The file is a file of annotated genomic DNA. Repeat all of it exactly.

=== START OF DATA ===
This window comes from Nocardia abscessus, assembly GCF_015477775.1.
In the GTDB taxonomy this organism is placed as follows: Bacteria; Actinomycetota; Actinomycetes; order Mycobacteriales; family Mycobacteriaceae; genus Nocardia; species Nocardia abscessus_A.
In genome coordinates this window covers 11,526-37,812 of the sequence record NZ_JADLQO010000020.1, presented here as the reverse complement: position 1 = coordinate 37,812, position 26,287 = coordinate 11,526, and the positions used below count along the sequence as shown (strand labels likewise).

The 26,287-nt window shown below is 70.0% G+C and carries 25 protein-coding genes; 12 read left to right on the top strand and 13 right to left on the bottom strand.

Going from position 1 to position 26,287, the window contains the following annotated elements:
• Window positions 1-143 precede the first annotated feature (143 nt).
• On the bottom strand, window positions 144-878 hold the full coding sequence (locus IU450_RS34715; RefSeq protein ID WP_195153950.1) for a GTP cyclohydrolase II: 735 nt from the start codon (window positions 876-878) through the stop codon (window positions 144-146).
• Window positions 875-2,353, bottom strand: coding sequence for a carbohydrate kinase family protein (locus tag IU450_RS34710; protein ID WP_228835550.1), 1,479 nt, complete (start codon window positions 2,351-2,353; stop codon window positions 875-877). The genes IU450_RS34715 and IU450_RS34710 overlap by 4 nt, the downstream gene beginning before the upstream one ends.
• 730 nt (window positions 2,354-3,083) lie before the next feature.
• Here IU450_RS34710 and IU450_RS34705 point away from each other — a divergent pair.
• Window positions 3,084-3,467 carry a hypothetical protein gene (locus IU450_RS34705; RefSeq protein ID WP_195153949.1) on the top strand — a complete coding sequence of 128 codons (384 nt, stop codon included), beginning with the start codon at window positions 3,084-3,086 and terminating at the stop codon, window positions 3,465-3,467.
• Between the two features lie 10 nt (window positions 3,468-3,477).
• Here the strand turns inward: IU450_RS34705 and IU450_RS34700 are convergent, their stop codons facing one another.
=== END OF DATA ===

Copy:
This window comes from Nocardia abscessus, assembly GCF_015477775.1.
In the GTDB taxonomy this organism is placed as follows: Bacteria; Actinomycetota; Actinomycetes; order Mycobacteriales; family Mycobacteriaceae; genus Nocardia; species Nocardia abscessus_A.
In genome coordinates this window covers 11,526-37,812 of the sequence record NZ_JADLQO010000020.1, presented here as the reverse complement: position 1 = coordinate 37,812, position 26,287 = coordinate 11,526, and the positions used below count along the sequence as shown (strand labels likewise).

The 26,287-nt window shown below is 70.0% G+C and carries 25 protein-coding genes; 12 read left to right on the top strand and 13 right to left on the bottom strand.

Going from position 1 to position 26,287, the window contains the following annotated elements:
• Window positions 1-143 precede the first annotated feature (143 nt).
• On the bottom strand, window positions 144-878 hold the full coding sequence (locus IU450_RS34715; RefSeq protein ID WP_195153950.1) for a GTP cyclohydrolase II: 735 nt from the start codon (window positions 876-878) through the stop codon (window positions 144-146).
• Window positions 875-2,353, bottom strand: coding sequence for a carbohydrate kinase family protein (locus tag IU450_RS34710; protein ID WP_228835550.1), 1,479 nt, complete (start codon window positions 2,351-2,353; stop codon window positions 875-877). The genes IU450_RS34715 and IU450_RS34710 overlap by 4 nt, the downstream gene beginning before the upstream one ends.
• 730 nt (window positions 2,354-3,083) lie before the next feature.
• Here IU450_RS34710 and IU450_RS34705 point away from each other — a divergent pair.
• Window positions 3,084-3,467 carry a hypothetical protein gene (locus IU450_RS34705; RefSeq protein ID WP_195153949.1) on the top strand — a complete coding sequence of 128 codons (384 nt, stop codon included), beginning with the start codon at window positions 3,084-3,086 and terminating at the stop codon, window positions 3,465-3,467.
• Between the two features lie 10 nt (window positions 3,468-3,477).
• Here the strand turns inward: IU450_RS34705 and IU450_RS34700 are convergent, their stop codons facing one another.